“Kids suggesting books for me to read,” said author Donna Barba Higuera about what she considers a delightful bonus to her many book events this year, after winning the Newbery Medal in January for her riveting novel “The Last Cuentista.” “It’s like we’re a community of readers, all talking about something we love.”
Such community is especially sweet since she didn’t have it as a kid. Growing up as a self-described “book nerd” and fan of the TV shows “Star Trek” and “The Twilight Zone,” Higuera didn’t know many like-minded youngsters in the small town of Taft in the Central Valley of California.
Luckily, a librarian, Mrs. Hughes, shared books that she thought Higuera might enjoy, including “A Wrinkle in Time” by Madeleine L’Engle. Now a science fiction classic, the novel won the Newbery Medal in 1963.
“The Last Cuentista,” too, is science fiction. The book is set in a fraught distant future and follows a young storyteller who is the only person who remembers Earth’s old stories. It is laced with the folklore and myths that are part of Higuera’s Mexican heritage on her father’s side.
Despite her busy schedule, Higuera made time this year to read and chat about stories with her husband, Mark Maciejewski, who also writes for young people. And a few weeks ago when she finished writing a new science fiction novel (which will probably come out next fall), she rewarded herself by reading a lot of books from a big stack of 2022 titles.
Five favorite books of 2022
In a wide-ranging phone conversation from her home in Poulsbo, Washington, Higuera shared her five favorite middle-grade books for 2022 with KidsPost.
Said Higuera: “I chose books that gave me goose bumps or made me cry or took me on an adventure to discover a culture or place I was unfamiliar with.”
In “Aviva vs. the Dybbuk” (ages 8 to 12), Mari Lowe immerses readers in the Orthodox Jewish community of 11-year-old Aviva Jacobs. “She is dealing with the death of her father and her mother’s depression — and then there’s a wandering spirit or dybbuk that is ornery and disruptive,” said Higuera. “This novel is heartfelt and mysterious.”
A memorable first line — “I HAVE TO CUT OFF Pesah’s finger today” — pulled Higuera immediately into the historical fantasy “Black Bird, Blue Road” (ages 8 to 12) by Sofiya Pasternack. To save her twin brother, who has leprosy, 12-year-old Ziva runs away with him, with the angel of death in swift pursuit. This book explores “powerful themes of judging others based on what we’ve been told,” said Higuera, “versus making our own judgment based on our openness” to the experience of others.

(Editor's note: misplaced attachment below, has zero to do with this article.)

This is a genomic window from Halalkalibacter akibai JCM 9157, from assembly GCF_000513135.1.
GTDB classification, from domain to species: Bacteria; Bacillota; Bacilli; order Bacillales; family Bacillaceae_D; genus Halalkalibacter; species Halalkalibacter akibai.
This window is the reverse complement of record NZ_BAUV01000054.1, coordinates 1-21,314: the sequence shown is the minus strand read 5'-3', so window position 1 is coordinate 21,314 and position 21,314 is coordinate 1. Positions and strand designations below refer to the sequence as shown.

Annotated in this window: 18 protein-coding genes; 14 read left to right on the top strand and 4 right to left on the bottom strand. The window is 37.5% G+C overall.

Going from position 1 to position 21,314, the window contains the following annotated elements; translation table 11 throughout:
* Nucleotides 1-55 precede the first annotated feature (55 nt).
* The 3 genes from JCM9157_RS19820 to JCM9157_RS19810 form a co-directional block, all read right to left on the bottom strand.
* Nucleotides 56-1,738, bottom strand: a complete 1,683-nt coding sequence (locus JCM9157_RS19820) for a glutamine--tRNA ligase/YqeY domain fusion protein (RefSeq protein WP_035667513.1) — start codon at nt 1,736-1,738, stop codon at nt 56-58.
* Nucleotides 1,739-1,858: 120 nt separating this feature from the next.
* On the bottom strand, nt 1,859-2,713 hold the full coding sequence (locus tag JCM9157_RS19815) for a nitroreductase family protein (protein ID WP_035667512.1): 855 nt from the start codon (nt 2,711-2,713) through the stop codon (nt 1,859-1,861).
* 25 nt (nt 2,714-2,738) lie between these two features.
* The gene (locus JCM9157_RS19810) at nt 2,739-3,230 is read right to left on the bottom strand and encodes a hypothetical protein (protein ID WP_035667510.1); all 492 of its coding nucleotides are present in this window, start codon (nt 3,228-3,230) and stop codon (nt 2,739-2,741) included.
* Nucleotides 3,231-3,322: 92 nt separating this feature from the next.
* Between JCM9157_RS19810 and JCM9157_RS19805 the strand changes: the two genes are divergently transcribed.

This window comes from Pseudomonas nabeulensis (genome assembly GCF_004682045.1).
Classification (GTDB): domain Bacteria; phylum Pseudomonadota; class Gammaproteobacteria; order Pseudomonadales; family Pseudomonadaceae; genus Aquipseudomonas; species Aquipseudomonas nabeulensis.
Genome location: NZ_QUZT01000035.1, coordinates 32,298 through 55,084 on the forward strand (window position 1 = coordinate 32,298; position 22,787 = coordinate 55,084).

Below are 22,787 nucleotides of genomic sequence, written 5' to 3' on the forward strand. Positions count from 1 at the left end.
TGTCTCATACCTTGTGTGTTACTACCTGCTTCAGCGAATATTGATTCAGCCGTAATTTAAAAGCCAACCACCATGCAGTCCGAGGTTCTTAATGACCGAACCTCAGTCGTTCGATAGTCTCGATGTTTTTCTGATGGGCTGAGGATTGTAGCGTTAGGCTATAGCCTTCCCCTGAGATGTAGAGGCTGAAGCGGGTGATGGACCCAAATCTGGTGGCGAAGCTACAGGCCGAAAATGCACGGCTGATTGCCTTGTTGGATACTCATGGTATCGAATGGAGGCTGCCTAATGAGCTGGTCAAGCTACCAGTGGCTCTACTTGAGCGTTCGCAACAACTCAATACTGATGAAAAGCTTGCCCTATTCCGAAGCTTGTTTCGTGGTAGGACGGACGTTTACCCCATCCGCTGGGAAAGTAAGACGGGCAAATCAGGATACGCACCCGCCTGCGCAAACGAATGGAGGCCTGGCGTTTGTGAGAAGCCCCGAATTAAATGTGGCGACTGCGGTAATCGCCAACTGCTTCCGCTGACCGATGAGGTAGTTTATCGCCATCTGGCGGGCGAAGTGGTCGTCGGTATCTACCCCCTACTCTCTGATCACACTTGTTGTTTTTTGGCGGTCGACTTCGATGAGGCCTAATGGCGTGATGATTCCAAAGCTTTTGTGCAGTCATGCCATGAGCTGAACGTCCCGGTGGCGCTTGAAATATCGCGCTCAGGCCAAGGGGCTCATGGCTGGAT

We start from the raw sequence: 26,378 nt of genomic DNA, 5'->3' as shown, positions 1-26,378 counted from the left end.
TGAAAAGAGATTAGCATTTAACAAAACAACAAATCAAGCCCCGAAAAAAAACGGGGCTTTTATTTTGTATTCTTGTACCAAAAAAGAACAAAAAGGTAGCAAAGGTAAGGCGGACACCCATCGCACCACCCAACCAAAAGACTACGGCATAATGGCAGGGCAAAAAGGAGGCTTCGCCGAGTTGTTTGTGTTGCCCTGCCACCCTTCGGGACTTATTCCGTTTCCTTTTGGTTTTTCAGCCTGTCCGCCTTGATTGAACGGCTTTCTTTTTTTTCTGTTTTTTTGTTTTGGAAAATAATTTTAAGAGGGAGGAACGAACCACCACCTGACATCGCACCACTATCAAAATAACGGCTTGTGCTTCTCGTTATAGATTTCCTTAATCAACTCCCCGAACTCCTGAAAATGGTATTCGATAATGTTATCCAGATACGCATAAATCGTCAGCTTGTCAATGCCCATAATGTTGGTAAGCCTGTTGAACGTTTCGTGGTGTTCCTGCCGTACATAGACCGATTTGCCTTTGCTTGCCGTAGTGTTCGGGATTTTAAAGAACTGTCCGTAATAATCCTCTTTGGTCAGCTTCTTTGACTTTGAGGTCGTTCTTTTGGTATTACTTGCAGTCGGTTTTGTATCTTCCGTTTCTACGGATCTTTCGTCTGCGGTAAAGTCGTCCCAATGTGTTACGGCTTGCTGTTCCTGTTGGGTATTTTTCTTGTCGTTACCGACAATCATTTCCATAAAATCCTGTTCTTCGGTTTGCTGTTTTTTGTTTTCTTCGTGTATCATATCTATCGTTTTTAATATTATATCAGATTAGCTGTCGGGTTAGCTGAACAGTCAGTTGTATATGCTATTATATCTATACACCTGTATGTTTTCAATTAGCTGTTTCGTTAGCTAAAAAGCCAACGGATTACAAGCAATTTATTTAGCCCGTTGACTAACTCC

She read “The Door of No Return” (ages 10 and older) straight through. Indeed, Higuera was “laughing and crying and so invested in Kofi and his family” in 19th-century West Africa that she was “thrilled to learn that this is the first” novel in verse in a planned trilogy by Kwame Alexander. She looks forward to the terrible twists and hopeful turns of the 11-year-old boy’s continuing journey. “This book should be on every child’s bookshelf,” she said.
Kids and adults often need reminders that “the world does not define us,” said Higuera. “We define ourselves.” In “The Last Mapmaker” (ages 8 to 12), quick-witted Sai tries to mask her troubled, lowly lineage by finagling an assistantship to the mapmaker in a Thai-inspired fantasy kingdom. This vivid, fast-paced adventure by Christina Soontornvat includes an expedition to unknown lands, a mutiny, dragons, and a brave protagonist yearning to chart her own destiny. (The book was also a KidsPost Summer Book Club selection.)
“Kelly Barnhill is a master storyteller,” said Higuera about the author of her last choice. “The Ogress and the Orphans” (ages 10 and older) is an “allegory about the power of kindness, community, and books in a village [that is] crumbling from deception and the destruction of its libraries.” This is a timely story with an important message for today’s world.
How about 2023? Higuera is eager for two forthcoming novels: “Control Freaks” (ages 8 to 12) by J.E. Thomas, about a STEM-savvy boy who aims to be a great inventor, and “Eagle Drums” (ages 8 to 12) by Nasugraq Rainey Hopson, about a young Iñupiaq hunter who meets up with fierce eagle gods.
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